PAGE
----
Why is this distinction important when it comes to investing and managing risk? If equities are predominantly the proxy for risk assets, we are investing in an asset that is generally valued based on growth rates (of companies on a micro level and the economy on a macro level). Increasing growth generally leads to higher asset values, while decreasing growth should lead to decreasing values. My experience and research has demonstrated that the market generally responds, or correlates, to these trends throughout the full business cycle. This information can be a meaningful way to make risk adjustment decisions for an investment portfolio. What’s more, when markets are volatile against a fairly stable economic backdrop, this approach may keep a portfolio allocation constant instead of subjected to frequent shifts due to market movement.


Focusing on the up/ down movement (i.e. trend) of economic data regardless of absolute levels can act as a GPS to tell you where you are at currently. I prefer this approach over attempting to forecast what might (or might not) happen in six months or looking in the rear-view mirror to analyze what happened yesterday. Think of the economy this way: A 100-car freight train is massive. It weighs more than 13,000 tons and is heading down the track at 200 miles an hour. According to the thresholds of the engine and brakes, there is a maximum rate at which it can slow down or speed up by itself. It cannot stop on a dime and it cannot take a sharp turn without derailing. If I want to know whether the train is accelerating or decelerating, I need to know two things: how fast it was going before, and how fast is it going now. Without that information, I have a number with no frame of reference. With the information, I can tell you with a much higher degree of probability what that train will be doing in the near future (i.e. slowing down or speeding up).

Does it work? A look back at the financial crisis in 2008 is a great place to find the answer. The 50%+ drawdown in the S&P 500 Index from 2007-2009 did not occur overnight, and throughout the decline I think the economy offered many clues to what was happening. Macroeconomic trends were already giving signals of a declining economy even before 2007 was over. Rather than continuing to invest, portfolio managers focusing on this context were starting to reduce market exposure. No one knew what was coming down the track, but it appeared the train was slowing down. As a result, I believe much of the losses experienced by investors were avoidable and, more importantly, detectable.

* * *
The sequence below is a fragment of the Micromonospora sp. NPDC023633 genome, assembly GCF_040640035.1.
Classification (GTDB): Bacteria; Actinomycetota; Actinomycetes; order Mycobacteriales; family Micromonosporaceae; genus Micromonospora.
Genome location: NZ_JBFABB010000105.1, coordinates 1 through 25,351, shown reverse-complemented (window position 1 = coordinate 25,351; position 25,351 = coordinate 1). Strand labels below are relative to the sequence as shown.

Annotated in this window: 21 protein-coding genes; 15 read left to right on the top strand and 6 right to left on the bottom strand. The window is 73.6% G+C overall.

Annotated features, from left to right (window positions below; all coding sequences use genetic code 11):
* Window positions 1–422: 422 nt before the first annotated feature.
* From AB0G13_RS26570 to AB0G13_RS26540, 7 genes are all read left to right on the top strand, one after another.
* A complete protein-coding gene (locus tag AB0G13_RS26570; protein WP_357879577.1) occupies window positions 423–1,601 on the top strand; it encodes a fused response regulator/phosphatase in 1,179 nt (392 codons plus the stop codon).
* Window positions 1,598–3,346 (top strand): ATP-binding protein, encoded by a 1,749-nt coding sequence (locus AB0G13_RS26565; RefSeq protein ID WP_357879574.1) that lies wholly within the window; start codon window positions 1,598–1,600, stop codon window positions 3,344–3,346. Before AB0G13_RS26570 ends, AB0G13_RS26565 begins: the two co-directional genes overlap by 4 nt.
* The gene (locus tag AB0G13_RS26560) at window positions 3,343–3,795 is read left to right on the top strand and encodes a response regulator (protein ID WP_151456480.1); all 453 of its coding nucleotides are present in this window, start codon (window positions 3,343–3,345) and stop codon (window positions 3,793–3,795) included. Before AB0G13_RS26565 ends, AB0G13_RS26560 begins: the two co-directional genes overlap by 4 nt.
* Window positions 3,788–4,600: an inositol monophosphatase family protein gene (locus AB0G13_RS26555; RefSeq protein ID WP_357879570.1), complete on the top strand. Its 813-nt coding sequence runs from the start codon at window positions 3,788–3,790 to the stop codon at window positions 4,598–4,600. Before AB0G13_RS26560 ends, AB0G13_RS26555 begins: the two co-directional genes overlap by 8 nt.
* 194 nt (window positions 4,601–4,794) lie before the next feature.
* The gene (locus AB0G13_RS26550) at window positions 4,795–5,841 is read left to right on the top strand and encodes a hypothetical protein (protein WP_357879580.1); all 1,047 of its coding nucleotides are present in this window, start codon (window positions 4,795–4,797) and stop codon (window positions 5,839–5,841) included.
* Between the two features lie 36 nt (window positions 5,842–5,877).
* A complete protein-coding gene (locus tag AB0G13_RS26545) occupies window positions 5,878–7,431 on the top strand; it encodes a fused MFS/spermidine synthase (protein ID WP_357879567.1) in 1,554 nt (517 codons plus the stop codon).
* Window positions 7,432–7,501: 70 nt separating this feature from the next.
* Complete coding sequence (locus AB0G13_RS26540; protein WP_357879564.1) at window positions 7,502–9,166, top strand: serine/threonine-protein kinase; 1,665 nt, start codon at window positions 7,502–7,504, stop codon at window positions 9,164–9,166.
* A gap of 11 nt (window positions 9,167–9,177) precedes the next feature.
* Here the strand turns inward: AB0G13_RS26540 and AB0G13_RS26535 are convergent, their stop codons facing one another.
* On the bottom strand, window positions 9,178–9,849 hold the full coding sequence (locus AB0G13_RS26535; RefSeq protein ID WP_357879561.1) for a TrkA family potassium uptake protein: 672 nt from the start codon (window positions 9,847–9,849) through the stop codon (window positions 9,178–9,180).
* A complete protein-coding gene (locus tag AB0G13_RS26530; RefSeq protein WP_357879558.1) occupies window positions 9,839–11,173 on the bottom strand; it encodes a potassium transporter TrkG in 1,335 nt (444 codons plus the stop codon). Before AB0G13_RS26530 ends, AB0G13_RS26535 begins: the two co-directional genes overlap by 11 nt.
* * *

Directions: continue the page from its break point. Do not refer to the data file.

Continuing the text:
Related: The Rise of the ETF Strategist

Fast forward to 2015-2016. The sharp drops experienced over the last few quarters have challenged the nerves of many investors. Reducing exposure modestly to lessen volatility was likely prudent, but I do not believe the recent environment warranted large allocation changes. I saw a stock market telling one thing while the economy was saying something different. Two months after investors were questioning if the market decline was the next “2008”, benchmarks (e.g. S&P 500 Index) were within earshot of all-time highs again. Macroeconomic trends provided the “why” behind what was happening, not the “what.” The economy was not accelerating, but it was not falling off a cliff either, as the market movement led many to believe might be happening. Applying a defined process of macroeconomic analysis may have taken some of the uncertainty out of the equation by offering guidance to stay put and avoid the whipsaw.

History has shown us that short-term volatility is part of the deal, no matter which way the market is moving on a longer timeframe. Unless you are a day trader or trying to time the market (and have a strong stomach for risk), responding to these types of moves with large allocation adjustments at any given point may cause as much distress as the market itself. Understanding and appropriately combining the various strategies and varieties of tactical asset allocation can help investors more effectively manage market volatility, reduce risk and, ultimately, maintain a long-term discipline that helps achieve an optimal investment outcome.

Bryan Novak is the Senior Managing Director & Portfolio Manager at Astor Investment Management, a participant in the ETF Strategist Channel.